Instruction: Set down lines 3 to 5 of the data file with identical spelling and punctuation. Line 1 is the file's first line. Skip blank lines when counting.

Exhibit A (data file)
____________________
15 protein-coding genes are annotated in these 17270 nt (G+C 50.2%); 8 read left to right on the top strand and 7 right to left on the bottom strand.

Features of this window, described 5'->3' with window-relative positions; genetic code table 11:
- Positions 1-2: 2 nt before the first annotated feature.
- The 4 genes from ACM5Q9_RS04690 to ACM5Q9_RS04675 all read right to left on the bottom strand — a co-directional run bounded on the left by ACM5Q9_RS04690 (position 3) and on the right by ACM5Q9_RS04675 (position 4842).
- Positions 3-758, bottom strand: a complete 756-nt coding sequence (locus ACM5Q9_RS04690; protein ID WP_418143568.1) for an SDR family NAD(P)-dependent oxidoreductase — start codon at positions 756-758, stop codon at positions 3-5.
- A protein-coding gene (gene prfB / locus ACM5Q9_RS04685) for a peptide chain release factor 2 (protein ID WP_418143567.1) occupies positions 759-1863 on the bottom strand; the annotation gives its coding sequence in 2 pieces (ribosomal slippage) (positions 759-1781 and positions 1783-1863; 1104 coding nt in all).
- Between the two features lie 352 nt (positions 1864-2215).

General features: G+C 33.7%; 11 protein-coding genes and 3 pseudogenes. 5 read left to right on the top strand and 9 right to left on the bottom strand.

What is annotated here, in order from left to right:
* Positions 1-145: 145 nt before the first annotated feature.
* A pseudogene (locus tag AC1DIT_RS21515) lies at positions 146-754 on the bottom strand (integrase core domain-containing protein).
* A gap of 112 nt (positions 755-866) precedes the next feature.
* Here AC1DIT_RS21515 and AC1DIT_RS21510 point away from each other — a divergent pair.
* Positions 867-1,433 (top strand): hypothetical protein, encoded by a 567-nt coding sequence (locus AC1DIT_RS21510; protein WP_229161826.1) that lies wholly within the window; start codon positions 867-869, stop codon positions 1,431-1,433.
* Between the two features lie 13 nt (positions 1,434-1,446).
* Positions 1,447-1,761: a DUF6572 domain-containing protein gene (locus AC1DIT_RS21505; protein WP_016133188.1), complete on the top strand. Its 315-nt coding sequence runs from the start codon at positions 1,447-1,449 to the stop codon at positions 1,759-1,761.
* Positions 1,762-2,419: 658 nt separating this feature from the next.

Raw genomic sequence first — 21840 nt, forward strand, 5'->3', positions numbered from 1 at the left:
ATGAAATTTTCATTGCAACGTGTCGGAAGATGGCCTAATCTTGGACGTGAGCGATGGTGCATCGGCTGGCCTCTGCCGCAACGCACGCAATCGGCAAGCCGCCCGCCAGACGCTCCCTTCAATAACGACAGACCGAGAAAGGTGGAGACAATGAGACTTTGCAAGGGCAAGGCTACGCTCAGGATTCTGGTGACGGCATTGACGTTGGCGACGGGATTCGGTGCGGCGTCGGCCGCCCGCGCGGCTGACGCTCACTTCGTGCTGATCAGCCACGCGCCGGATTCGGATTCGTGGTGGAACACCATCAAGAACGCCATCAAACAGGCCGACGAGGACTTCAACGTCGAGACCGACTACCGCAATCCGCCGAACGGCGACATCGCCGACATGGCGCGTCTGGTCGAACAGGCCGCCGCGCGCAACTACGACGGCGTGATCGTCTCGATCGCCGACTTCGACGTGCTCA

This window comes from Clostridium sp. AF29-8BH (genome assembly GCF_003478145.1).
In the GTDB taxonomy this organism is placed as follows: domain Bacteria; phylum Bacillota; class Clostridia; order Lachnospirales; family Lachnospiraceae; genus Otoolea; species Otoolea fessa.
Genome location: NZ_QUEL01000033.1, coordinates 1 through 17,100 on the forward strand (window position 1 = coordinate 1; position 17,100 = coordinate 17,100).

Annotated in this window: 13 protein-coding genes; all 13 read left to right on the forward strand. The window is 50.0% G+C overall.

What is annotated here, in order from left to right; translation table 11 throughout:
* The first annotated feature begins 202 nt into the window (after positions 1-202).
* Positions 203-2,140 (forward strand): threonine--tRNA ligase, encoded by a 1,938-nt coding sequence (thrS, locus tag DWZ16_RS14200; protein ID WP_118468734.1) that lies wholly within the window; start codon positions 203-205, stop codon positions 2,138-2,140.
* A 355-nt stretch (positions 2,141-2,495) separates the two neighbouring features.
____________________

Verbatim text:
- Positions 1-2: 2 nt before the first annotated feature.
- The 4 genes from ACM5Q9_RS04690 to ACM5Q9_RS04675 all read right to left on the bottom strand — a co-directional run bounded on the left by ACM5Q9_RS04690 (position 3) and on the right by ACM5Q9_RS04675 (position 4842).
- Positions 3-758, bottom strand: a complete 756-nt coding sequence (locus ACM5Q9_RS04690; protein ID WP_418143568.1) for an SDR family NAD(P)-dependent oxidoreductase — start codon at positions 756-758, stop codon at positions 3-5.